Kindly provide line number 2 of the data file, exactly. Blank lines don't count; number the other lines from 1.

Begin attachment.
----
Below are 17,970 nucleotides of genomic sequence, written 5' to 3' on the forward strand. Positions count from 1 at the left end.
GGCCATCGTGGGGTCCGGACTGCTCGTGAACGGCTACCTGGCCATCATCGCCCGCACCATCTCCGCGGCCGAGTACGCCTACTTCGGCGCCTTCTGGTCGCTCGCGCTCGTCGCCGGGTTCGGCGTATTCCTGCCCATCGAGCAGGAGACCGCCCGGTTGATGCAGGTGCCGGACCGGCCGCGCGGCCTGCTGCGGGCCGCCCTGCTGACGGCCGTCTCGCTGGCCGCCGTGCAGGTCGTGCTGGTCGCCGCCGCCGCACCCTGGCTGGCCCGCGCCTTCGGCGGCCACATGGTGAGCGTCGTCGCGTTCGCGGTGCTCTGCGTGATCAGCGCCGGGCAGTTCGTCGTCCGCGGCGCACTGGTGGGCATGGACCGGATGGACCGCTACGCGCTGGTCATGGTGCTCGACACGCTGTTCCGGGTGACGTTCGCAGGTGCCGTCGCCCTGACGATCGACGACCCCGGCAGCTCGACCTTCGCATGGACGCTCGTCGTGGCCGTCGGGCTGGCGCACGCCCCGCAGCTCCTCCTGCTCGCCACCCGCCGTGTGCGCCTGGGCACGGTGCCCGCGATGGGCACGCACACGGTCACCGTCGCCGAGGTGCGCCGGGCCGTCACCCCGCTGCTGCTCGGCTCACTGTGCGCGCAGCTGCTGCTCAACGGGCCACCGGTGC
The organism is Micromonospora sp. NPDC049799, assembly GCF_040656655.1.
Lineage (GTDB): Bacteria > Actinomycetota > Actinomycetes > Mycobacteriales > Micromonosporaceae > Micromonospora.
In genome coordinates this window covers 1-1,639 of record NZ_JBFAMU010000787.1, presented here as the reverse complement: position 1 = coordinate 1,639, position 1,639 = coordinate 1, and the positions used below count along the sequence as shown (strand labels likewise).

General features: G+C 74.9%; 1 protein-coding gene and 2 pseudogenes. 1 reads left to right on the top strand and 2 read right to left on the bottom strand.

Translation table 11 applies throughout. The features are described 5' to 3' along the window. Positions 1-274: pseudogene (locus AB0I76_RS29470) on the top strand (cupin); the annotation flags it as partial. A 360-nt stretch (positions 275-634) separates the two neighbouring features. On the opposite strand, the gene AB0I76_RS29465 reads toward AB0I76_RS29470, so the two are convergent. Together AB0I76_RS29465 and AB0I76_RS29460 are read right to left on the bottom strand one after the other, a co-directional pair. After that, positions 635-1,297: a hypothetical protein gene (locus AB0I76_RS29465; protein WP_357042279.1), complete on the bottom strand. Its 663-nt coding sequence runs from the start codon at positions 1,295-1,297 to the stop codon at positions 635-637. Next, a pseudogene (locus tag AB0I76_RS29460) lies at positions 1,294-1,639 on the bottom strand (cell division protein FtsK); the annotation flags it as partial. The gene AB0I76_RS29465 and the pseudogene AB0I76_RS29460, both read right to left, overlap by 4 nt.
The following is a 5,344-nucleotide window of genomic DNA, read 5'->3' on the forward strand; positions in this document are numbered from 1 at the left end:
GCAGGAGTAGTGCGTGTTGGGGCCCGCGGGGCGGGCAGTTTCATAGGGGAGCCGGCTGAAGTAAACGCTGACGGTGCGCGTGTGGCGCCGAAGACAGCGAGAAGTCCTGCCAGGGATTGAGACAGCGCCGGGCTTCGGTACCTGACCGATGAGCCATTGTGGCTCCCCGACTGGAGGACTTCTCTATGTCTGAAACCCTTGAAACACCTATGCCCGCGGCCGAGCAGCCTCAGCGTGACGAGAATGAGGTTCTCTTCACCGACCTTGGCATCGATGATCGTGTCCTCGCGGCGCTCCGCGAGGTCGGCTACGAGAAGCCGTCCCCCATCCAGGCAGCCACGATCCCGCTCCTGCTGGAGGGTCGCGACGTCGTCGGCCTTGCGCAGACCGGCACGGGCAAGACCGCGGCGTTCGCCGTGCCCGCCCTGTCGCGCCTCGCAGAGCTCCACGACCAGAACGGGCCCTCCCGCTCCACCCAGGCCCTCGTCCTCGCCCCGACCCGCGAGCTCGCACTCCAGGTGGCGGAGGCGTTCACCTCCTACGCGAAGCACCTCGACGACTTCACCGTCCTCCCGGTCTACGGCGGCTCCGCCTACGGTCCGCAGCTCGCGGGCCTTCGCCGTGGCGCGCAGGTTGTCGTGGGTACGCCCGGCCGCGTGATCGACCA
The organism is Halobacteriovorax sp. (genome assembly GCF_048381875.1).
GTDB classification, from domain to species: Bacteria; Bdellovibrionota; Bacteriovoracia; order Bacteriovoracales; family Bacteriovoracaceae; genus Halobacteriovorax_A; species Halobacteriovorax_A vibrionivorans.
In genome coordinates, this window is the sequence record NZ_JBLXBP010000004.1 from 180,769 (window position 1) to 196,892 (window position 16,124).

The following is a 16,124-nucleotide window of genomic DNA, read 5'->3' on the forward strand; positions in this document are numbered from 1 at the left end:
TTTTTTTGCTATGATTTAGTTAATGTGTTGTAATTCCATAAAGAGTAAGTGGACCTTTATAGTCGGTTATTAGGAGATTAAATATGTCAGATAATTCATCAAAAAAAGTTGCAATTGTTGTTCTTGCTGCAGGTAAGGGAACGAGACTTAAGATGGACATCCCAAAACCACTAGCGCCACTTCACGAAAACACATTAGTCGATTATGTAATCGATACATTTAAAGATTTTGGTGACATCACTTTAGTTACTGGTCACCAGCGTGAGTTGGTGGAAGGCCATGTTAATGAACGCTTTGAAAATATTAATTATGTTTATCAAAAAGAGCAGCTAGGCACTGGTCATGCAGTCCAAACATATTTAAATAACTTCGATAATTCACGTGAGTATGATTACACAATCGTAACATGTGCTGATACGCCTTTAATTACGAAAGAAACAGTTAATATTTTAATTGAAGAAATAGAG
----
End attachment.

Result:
GGCCATCGTGGGGTCCGGACTGCTCGTGAACGGCTACCTGGCCATCATCGCCCGCACCATCTCCGCGGCCGAGTACGCCTACTTCGGCGCCTTCTGGTCGCTCGCGCTCGTCGCCGGGTTCGGCGTATTCCTGCCCATCGAGCAGGAGACCGCCCGGTTGATGCAGGTGCCGGACCGGCCGCGCGGCCTGCTGCGGGCCGCCCTGCTGACGGCCGTCTCGCTGGCCGCCGTGCAGGTCGTGCTGGTCGCCGCCGCCGCACCCTGGCTGGCCCGCGCCTTCGGCGGCCACATGGTGAGCGTCGTCGCGTTCGCGGTGCTCTGCGTGATCAGCGCCGGGCAGTTCGTCGTCCGCGGCGCACTGGTGGGCATGGACCGGATGGACCGCTACGCGCTGGTCATGGTGCTCGACACGCTGTTCCGGGTGACGTTCGCAGGTGCCGTCGCCCTGACGATCGACGACCCCGGCAGCTCGACCTTCGCATGGACGCTCGTCGTGGCCGTCGGGCTGGCGCACGCCCCGCAGCTCCTCCTGCTCGCCACCCGCCGTGTGCGCCTGGGCACGGTGCCCGCGATGGGCACGCACACGGTCACCGTCGCCGAGGTGCGCCGGGCCGTCACCCCGCTGCTGCTCGGCTCACTGTGCGCGCAGCTGCTGCTCAACGGGCCACCGGTGC